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Double car bomb attack in Somalia kills 15

By
Sommer Brokaw
A victim is carried into an ambulance at the scene of twin explosions Saturday in Mogadishu. Photo by Said Yusuf Warsame/EPA-EFE
A victim is carried into an ambulance at the scene of twin explosions Saturday in Mogadishu. Photo by Said Yusuf Warsame/EPA-EFE

Dec. 22 (UPI) -- A double car bomb attack Saturday in Somalia killed 15 people and injured several others.

The explosions occurred in the center of Somalia's capital, Mogadishu, near the presidential palace, CNN reported.

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Al-Shabab, a Somalia-based terrorist group, claimed responsibility for both explosions, adding on a pro-al-Shabab website that the second car bomb targeted those who responded to the first, Voice of America reported.

Security forces and civilians, including one Somali journalist, Awil Dahir Salad, were killed in the blasts.

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"This is a very sad day," VOA Somali journalist Harun Maruf, who had known Salad for over 25 years, said. "Somalia has lost a great journalist ... and a wonderful person."

Injury estimates range from 20 people, according to the official, Ibrahim Jama, to witnesses reporting more than 31 people injured in the first blast alone.

A security official told VOA that government officials, including Somali lawmaker Warsame Mohamed Jodah, and Modgadishu deputy mayor Abdullahi Mohamed Tuulah, were among the injured.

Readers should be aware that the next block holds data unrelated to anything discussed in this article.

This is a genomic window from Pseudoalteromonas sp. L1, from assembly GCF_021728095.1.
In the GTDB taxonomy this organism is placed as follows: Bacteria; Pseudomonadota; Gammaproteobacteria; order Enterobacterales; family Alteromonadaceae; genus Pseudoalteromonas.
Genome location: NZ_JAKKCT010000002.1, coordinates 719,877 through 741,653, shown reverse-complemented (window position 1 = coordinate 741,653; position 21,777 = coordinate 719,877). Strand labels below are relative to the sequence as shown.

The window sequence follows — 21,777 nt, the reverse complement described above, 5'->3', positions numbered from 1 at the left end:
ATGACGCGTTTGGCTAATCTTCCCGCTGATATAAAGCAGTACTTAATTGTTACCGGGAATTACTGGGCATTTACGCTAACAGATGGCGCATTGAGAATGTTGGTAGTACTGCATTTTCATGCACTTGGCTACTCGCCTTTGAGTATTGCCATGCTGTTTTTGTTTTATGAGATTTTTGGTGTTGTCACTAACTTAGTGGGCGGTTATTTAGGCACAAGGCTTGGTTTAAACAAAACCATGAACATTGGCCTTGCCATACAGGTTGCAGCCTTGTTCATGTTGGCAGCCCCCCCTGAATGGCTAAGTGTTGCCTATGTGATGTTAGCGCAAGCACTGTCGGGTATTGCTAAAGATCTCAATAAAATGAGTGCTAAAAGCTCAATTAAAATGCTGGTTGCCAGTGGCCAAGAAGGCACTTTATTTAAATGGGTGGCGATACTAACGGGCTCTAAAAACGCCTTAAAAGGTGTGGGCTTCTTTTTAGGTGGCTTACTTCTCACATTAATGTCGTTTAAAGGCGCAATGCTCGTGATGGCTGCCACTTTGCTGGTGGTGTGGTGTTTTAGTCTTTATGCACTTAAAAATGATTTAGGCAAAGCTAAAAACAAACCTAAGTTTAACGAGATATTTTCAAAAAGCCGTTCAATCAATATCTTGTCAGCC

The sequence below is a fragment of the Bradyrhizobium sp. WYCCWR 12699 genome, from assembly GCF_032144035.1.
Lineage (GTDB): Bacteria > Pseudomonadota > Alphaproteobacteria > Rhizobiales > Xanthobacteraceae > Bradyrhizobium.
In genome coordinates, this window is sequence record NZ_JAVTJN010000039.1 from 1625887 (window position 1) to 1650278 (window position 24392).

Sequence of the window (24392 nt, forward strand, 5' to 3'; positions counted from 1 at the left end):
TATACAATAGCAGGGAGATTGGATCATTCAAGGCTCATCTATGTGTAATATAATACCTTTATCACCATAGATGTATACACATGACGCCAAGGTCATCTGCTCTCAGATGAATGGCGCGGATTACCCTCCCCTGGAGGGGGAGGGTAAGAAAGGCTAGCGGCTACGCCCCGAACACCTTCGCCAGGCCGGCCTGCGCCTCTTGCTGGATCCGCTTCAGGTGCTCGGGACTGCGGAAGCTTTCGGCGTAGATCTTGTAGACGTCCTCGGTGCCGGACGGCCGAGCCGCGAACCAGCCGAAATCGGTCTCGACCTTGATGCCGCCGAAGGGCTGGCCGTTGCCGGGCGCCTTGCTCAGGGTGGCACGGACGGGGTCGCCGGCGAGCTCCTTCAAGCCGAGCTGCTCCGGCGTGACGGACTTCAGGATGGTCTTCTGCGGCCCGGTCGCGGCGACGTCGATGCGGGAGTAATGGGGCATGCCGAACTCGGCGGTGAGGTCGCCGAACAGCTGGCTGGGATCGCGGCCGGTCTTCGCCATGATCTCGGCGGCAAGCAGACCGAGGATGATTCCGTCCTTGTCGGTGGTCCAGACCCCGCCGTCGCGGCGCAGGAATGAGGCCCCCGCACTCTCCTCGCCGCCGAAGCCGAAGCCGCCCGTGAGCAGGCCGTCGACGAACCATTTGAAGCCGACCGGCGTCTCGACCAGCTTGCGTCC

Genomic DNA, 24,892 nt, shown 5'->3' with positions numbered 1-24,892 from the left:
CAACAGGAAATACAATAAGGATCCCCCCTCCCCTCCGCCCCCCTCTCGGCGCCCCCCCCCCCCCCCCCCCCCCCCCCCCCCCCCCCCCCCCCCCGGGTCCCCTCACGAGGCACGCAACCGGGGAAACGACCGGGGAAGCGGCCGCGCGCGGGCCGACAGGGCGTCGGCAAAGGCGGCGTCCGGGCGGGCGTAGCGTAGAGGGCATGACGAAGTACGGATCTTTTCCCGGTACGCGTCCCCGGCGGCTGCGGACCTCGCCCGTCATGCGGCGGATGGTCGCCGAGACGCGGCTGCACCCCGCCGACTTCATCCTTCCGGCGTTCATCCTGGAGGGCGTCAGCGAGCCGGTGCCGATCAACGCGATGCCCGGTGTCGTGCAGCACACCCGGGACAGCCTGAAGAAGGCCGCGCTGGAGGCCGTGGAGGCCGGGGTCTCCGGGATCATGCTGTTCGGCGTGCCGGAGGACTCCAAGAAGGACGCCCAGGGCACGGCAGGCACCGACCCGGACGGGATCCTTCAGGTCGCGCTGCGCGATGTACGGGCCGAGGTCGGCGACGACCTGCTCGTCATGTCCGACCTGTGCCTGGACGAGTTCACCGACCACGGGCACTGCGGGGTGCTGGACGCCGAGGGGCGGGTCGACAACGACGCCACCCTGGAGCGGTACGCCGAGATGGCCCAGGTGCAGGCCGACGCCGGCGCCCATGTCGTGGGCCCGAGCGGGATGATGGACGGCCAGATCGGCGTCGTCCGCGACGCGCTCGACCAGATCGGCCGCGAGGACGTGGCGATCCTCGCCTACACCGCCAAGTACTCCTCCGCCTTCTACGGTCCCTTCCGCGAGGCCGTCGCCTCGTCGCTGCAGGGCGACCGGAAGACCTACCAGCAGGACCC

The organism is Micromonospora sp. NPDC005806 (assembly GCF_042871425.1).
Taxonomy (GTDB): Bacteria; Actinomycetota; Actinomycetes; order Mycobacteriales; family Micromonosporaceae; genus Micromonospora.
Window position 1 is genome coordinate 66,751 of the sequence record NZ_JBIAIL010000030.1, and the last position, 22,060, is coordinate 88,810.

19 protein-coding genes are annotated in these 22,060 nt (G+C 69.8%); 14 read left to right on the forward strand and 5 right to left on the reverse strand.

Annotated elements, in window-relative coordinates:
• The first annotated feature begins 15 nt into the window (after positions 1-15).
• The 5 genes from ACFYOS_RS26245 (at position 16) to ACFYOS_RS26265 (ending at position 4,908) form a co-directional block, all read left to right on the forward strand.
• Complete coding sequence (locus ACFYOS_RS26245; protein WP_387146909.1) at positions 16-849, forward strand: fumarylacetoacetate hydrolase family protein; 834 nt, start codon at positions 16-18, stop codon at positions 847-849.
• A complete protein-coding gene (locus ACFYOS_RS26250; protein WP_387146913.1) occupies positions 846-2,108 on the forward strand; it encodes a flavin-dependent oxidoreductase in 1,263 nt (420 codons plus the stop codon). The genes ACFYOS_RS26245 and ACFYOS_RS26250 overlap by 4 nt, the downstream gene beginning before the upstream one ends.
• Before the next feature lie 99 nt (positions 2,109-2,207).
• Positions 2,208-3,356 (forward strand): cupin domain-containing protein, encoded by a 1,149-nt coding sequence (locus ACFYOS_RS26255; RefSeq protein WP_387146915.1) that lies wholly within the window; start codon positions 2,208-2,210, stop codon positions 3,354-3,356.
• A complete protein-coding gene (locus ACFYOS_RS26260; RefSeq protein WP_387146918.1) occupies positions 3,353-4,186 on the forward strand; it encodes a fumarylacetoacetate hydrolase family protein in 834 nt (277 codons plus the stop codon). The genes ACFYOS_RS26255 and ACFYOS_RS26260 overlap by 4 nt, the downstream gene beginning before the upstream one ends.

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Somalia's national intelligence agency said the mastermind of the bombings and the driver in the second car bomb attack have been arrested.

Several people were also killed by car bombs in Somalia's capital last month. A series of car bombs near a hotel in Mogadishu on Friday, Nov. 9 killed at least 23 people, initial reports from local officials said. By the following Monday, hospital officials told CNN the death toll had risen to 52.

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The al-Shabab militant group also claimed responsibility for that attack near the hotel, saying it was targeting government officials staying there.

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The United States has combated the terrorist group in Somalia, with U.S. airstrikes last weekend killing 62 al-Shabab militants.

Earlier this month, spokeswoman Heather Nauert announced the U.S. State Department had re-established its permanent diplomatic residence in Mogadishu, which had been closed since 1991 as fighting between rebels and Somali government escalated.

Nauert cited "progress in recent years," as a reason for re-opening the U.S. Embassy in Mogadishu.

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